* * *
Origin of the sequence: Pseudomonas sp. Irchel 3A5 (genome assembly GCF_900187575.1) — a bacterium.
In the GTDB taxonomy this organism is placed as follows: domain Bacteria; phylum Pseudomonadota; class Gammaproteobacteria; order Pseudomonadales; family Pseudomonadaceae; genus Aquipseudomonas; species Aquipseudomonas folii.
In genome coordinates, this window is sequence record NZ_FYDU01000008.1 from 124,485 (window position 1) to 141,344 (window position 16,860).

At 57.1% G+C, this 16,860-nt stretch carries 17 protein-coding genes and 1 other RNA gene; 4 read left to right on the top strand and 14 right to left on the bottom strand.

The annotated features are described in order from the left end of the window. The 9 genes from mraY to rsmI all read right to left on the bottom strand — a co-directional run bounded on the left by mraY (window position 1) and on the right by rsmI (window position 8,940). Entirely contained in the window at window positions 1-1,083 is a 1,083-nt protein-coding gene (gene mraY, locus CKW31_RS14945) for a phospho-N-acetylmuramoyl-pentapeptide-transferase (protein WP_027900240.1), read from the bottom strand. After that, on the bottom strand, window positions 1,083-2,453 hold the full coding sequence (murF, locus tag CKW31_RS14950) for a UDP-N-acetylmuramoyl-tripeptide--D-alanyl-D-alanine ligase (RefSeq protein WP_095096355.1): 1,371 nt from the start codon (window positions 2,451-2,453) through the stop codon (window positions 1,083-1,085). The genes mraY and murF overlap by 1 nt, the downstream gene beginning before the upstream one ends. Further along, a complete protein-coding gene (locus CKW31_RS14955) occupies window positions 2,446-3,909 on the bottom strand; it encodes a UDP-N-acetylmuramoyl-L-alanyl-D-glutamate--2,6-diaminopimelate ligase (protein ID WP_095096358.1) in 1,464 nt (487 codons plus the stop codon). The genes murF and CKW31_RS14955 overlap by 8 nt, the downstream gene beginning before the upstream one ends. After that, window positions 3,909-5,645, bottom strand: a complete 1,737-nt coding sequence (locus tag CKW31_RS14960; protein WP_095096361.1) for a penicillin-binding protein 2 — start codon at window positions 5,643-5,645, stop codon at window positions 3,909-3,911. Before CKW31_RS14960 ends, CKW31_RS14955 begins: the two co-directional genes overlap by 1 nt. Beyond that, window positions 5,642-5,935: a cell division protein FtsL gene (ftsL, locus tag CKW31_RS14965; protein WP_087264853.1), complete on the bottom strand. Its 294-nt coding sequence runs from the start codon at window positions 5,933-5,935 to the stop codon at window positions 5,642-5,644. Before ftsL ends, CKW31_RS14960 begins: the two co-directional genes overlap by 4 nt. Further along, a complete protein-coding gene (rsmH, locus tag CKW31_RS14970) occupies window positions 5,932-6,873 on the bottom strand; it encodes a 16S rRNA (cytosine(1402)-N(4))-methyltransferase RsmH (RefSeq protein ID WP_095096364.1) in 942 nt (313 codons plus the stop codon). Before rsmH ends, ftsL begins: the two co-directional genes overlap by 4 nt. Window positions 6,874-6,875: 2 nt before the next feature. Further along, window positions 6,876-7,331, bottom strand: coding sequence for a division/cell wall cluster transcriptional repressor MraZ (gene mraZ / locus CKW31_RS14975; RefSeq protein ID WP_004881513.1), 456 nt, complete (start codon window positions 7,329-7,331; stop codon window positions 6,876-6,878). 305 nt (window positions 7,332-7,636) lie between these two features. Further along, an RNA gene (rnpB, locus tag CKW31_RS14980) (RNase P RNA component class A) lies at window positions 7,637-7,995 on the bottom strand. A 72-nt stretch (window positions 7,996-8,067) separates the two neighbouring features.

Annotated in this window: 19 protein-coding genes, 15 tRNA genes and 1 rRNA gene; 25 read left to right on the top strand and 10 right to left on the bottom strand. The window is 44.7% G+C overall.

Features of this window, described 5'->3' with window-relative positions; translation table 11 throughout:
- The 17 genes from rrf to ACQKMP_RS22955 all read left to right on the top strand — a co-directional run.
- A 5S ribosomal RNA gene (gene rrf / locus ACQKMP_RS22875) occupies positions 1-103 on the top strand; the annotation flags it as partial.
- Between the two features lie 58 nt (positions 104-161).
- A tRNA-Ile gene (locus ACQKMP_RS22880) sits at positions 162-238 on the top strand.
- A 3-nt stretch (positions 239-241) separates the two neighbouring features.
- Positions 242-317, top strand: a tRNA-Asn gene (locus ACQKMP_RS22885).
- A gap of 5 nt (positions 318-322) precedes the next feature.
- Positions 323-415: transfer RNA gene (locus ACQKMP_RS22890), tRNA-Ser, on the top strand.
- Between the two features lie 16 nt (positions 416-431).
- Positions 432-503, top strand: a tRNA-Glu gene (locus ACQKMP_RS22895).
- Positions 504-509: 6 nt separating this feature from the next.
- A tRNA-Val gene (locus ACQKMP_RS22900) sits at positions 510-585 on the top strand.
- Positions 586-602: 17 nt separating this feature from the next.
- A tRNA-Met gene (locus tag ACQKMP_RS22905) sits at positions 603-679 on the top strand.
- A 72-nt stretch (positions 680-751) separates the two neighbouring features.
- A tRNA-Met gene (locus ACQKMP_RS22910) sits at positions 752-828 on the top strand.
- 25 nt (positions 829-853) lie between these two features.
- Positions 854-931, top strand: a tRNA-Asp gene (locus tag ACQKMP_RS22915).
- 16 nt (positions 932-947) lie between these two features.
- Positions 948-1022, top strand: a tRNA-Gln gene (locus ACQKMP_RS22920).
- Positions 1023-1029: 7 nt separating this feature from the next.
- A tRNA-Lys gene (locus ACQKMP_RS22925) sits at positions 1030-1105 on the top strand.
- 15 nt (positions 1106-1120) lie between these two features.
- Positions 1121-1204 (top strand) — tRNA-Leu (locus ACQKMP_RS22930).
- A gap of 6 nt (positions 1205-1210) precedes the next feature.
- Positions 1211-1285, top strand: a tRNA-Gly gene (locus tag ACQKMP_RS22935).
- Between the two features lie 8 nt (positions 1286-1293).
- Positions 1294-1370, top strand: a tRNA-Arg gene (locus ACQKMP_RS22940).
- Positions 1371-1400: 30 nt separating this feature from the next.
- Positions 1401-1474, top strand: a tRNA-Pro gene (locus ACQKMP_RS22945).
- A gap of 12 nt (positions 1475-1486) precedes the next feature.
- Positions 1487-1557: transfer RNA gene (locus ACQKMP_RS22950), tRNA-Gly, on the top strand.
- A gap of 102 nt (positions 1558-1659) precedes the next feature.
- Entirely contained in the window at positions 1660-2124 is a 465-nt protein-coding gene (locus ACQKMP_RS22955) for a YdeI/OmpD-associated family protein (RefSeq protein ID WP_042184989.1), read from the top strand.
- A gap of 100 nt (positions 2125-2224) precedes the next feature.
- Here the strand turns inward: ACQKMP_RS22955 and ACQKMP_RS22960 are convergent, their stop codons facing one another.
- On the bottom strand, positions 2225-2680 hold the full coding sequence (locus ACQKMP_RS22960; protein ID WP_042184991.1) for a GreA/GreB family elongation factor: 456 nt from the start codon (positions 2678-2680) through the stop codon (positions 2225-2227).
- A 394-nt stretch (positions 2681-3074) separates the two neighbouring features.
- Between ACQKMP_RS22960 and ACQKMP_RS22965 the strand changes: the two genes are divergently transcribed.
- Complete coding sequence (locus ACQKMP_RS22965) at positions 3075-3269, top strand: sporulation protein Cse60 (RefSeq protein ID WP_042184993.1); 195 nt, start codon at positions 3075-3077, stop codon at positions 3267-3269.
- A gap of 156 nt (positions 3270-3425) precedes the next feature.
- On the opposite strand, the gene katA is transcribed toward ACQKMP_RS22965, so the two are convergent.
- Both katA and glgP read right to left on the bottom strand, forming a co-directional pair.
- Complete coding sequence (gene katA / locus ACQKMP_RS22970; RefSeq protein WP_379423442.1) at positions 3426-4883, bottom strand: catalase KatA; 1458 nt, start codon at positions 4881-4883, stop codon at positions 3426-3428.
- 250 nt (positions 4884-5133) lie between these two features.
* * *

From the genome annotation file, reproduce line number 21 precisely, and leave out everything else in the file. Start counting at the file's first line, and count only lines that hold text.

- A tRNA-Met gene (locus tag ACQKMP_RS22905) sits at positions 603-679 on the top strand.